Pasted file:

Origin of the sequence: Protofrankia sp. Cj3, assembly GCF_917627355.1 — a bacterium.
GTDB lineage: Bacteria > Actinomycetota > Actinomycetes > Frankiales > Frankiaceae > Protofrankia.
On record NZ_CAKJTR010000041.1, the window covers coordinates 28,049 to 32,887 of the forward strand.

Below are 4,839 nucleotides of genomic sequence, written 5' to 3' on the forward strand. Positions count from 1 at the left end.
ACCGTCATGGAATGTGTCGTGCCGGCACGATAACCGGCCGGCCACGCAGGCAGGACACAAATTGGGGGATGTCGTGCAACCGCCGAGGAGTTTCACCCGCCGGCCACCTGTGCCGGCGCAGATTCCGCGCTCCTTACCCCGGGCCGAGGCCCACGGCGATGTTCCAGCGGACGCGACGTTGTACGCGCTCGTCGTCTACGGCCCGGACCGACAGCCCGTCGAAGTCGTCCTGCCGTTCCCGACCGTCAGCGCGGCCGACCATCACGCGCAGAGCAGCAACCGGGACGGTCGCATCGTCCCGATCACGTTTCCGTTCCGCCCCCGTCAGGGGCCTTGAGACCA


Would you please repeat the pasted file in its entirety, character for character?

Origin of the sequence: Protofrankia sp. Cj3, assembly GCF_917627355.1 — a bacterium.
GTDB lineage: Bacteria > Actinomycetota > Actinomycetes > Frankiales > Frankiaceae > Protofrankia.
On record NZ_CAKJTR010000041.1, the window covers coordinates 28,049 to 32,887 of the forward strand.

Below are 4,839 nucleotides of genomic sequence, written 5' to 3' on the forward strand. Positions count from 1 at the left end.
ACCGTCATGGAATGTGTCGTGCCGGCACGATAACCGGCCGGCCACGCAGGCAGGACACAAATTGGGGGATGTCGTGCAACCGCCGAGGAGTTTCACCCGCCGGCCACCTGTGCCGGCGCAGATTCCGCGCTCCTTACCCCGGGCCGAGGCCCACGGCGATGTTCCAGCGGACGCGACGTTGTACGCGCTCGTCGTCTACGGCCCGGACCGACAGCCCGTCGAAGTCGTCCTGCCGTTCCCGACCGTCAGCGCGGCCGACCATCACGCGCAGAGCAGCAACCGGGACGGTCGCATCGTCCCGATCACGTTTCCGTTCCGCCCCCGTCAGGGGCCTTGAGACCA